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Linguistic Analysis: Sounds and Words (I or II; 3, 0)

One semester of a two-semester introduction to linguistics. Topics include: phonetics, phonology, word forms, language change, language acquisition. No prerequisite.


Linguistic Analysis: Sentences and Dialects (I or II; 3, 0)

One semester of a two-semester introduction to linguistics. Topics include: syntax, semantics, language variation, language and society. No prerequisite.


Phonetics and Phonology (AII; 3, 0)

An investigation into the articulatory and acoustic properties and patterns of speech sounds, with application to speech pathology, processing and phonological theory. Prerequisite: LING 105.


Morphology (AI; 3, 0)

Explores the mental lexicon, the internal structure of words, and the processes by which words are formed in a wide variety of languages. Prerequisite: LING 105.


Language and Race (AI or AII; 3, 0)

An introduction to "non-standard" dialects of English with a primary focus on African-American Vernacular English (AAVE or Ebonics). This course explores the linguistic and non-linguistic factors that give rise to language variation.


Syntax (I; 3, 0)

Contemporary generative theory of phrase structure and its relation to meaning. Focus on comparative syntax and its implications for Universal Grammar. Prerequisite: LING 110 or permission of the instructor.


Semantics (AI or AII; 3, 0)

An introduction to the fundamental notions, arguments, and techniques of linguistic semantics. Focus on how meaning is structured and represented by the human mind. Prerequisite: LING 110 or permission of the instructor.


Language and the Brain (AI or AII; 3, 0)

An examination of the physical basis for language. Topics include the nature of language as a cognitive faculty, language evolution, language acquisition, atypical language development in childhood, and acquired aphasia.


Psycholinguistics (II; 3, 0)

Analysis of psychological processes involved in language. Topics include language production and perception in children, adults, bilinguals, and exceptional populations.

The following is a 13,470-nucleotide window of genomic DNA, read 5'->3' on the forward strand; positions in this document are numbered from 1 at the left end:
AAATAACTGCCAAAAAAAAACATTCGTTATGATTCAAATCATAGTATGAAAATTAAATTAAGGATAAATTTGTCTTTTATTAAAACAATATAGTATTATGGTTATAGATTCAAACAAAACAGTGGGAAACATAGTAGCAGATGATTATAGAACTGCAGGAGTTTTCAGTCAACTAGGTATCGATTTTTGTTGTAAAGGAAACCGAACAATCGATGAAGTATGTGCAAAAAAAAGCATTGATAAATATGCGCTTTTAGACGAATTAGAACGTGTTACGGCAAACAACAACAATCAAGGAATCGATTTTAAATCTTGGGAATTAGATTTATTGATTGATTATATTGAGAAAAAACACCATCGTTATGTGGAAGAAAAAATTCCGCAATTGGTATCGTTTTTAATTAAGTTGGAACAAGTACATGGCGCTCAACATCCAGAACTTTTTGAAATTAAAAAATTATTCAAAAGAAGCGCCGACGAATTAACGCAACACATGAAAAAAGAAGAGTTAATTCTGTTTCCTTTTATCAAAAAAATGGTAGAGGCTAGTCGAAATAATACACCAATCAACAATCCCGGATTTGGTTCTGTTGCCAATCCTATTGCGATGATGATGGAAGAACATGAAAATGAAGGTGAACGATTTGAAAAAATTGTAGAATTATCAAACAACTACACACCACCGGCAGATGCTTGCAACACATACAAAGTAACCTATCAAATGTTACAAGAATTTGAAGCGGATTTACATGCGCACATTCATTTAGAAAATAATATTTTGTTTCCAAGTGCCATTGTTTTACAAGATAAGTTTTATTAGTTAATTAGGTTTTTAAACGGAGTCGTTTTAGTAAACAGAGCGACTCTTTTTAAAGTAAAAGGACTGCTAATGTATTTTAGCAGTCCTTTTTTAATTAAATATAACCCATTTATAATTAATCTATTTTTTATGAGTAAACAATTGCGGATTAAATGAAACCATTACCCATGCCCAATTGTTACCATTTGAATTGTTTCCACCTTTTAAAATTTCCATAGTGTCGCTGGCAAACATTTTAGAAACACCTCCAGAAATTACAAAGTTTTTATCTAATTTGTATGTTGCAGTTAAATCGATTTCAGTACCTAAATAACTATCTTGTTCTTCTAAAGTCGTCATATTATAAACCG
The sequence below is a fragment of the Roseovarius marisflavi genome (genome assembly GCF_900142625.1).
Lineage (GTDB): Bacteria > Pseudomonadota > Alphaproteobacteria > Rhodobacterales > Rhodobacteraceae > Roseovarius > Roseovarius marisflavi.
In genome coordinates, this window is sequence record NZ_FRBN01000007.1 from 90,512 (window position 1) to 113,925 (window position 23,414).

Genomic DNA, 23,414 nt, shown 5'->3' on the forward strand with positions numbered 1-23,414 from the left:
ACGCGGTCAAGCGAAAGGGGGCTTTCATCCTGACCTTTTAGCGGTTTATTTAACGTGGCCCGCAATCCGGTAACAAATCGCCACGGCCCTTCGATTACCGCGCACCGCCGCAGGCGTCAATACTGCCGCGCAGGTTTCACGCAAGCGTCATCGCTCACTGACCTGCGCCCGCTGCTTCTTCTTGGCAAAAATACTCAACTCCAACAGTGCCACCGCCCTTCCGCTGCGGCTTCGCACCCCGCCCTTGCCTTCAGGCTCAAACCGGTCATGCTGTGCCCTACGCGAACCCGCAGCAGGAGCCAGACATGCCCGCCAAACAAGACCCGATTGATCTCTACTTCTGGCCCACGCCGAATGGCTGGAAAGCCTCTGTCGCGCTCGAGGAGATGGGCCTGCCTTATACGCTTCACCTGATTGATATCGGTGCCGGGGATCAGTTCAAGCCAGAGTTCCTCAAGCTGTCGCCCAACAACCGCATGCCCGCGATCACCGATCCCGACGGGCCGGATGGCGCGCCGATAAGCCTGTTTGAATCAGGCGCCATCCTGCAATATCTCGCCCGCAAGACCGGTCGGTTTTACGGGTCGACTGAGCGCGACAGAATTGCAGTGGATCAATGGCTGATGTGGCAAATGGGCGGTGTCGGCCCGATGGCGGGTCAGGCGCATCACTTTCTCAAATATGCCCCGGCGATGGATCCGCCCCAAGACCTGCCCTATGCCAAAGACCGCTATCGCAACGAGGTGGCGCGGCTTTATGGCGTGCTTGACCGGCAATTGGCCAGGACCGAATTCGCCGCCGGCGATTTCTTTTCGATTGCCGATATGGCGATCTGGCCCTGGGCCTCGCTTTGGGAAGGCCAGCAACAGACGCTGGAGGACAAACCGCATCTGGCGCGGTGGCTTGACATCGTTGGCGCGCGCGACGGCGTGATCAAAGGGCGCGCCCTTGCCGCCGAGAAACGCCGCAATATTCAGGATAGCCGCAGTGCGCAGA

Teaching Foreign Language (II; 3, 0)

The objectives, materials, and methods of teaching foreign language skills. Prerequisites: LING 105 and a course in the structure of one foreign language.


Topics in Linguistics (AI or AII; R; 3, 0)

A specific linguistic topic, to be selected. Prerequisite: LING 105 or LING 110 or permission of the instructor. May be repeated for credit.


Advanced Syntax (AII; 3, 0)

Topics in advanced generative syntax, emphasis on new developments in syntactic theory. Prerequisite: LING 215.


Undergraduate Research (I and II; R) Half to full course.

Research in psycholinguistics. Research topics may be posed by students or faculty. Prerequisite: LING 230 and permission of the instructor.


Language and Cognition (II; 3, 0)

Advanced study of language perception, production, acquisition, evolution, computational models, and neural mechanisms. Focus on recent developments in the field. Crosslisted as PSYC 326. Prerequisite: a 200-level course from Cluster A in psychology or 200-level linguistics course.


Advanced Topics in Psycholinguistics (AII; R; 3, 0)

Advanced study in psycholinguistics. Includes topics such as language production, language comprehension, and bilingualism. Prerequisite: LING 230 or permission of the instructor.


Typology and Universals (AII; 3, 0)

Examination of the wide range of features in the world's languages. The course is mainly descriptive, with some theory regarding the source of linguistic universals. Prerequisite: one of the following:  LING 205, LING 206, LING 215, or LING 216.


Independent Study (I and II; R) Half to full course.

Subject to be selected by the student in consultation with the instructor. Prerequisite: permission of the instructor.


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